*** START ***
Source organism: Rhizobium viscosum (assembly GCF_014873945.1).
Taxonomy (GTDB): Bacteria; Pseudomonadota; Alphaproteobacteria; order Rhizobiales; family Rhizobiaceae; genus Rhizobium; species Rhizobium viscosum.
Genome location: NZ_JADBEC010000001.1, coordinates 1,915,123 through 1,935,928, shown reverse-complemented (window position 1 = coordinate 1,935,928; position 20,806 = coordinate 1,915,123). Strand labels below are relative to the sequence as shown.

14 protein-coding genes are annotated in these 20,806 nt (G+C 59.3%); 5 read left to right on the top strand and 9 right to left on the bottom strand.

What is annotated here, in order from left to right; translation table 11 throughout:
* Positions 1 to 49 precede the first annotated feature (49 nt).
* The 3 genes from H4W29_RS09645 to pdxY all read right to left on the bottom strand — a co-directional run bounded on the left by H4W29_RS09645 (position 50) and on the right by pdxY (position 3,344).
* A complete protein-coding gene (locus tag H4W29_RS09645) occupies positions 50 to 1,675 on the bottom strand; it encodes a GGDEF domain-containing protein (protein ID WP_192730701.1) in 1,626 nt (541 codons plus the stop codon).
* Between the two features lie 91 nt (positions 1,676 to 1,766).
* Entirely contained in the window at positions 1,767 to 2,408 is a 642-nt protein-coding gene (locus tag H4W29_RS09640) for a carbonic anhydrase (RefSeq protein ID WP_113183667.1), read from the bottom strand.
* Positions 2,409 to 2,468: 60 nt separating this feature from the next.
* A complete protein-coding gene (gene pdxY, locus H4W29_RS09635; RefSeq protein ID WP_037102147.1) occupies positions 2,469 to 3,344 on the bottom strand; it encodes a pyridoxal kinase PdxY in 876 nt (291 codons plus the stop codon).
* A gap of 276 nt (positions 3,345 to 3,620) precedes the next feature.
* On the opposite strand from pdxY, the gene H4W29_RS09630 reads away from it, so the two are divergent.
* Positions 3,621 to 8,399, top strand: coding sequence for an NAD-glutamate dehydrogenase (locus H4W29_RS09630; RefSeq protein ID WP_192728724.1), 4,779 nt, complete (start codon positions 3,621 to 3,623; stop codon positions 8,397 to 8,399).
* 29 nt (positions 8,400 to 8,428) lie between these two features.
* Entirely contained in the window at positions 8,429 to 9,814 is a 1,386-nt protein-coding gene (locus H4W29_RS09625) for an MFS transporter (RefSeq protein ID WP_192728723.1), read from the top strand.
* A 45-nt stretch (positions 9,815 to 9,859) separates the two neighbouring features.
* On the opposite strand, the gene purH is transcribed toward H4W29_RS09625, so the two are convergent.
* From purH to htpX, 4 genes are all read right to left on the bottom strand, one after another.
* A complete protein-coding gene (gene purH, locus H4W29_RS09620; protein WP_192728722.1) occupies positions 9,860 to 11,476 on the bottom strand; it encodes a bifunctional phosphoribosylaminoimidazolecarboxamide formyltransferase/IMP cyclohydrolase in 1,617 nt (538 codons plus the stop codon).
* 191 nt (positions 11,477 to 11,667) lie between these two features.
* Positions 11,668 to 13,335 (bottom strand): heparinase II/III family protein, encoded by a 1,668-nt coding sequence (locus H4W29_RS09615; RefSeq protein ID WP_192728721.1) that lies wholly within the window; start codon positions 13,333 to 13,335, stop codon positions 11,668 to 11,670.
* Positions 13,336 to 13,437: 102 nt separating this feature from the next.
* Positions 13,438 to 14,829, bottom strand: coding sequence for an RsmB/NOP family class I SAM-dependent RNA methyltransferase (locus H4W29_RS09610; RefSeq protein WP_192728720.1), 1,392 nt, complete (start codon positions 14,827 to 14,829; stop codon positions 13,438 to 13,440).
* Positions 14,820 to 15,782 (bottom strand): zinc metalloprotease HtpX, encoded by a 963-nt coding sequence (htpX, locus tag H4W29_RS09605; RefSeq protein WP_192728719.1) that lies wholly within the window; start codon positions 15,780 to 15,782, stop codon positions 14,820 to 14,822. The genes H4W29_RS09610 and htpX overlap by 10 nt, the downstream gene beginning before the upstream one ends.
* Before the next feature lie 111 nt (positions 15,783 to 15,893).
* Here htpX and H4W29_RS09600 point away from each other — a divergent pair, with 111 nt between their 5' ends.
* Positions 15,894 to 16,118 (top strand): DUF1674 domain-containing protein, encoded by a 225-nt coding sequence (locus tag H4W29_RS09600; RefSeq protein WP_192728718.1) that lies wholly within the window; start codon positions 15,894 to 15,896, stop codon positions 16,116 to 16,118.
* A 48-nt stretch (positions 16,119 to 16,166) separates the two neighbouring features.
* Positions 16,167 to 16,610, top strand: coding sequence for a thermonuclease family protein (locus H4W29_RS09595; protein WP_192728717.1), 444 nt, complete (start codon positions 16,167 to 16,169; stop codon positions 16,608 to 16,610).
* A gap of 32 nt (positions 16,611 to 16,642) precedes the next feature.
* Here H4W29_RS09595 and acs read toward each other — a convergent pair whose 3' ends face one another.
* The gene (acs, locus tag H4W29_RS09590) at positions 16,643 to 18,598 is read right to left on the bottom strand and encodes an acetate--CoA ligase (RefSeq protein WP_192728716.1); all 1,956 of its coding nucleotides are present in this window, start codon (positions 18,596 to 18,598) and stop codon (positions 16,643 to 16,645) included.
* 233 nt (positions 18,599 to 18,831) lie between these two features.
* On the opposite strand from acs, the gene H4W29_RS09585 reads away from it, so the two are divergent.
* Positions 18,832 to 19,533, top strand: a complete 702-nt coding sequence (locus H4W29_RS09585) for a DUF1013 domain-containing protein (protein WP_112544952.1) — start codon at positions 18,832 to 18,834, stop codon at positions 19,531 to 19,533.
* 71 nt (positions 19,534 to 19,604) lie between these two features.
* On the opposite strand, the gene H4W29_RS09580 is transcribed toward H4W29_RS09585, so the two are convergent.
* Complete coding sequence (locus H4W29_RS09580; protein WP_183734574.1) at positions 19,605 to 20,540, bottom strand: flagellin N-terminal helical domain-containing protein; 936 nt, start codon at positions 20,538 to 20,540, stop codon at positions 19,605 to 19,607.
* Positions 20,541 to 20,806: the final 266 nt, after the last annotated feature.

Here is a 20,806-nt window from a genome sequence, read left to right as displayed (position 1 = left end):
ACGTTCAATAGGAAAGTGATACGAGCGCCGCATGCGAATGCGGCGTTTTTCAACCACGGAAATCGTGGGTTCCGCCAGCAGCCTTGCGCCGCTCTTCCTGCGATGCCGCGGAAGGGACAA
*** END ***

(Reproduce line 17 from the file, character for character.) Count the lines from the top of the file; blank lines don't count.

* Entirely contained in the window at positions 8,429 to 9,814 is a 1,386-nt protein-coding gene (locus H4W29_RS09625) for an MFS transporter (RefSeq protein ID WP_192728723.1), read from the top strand.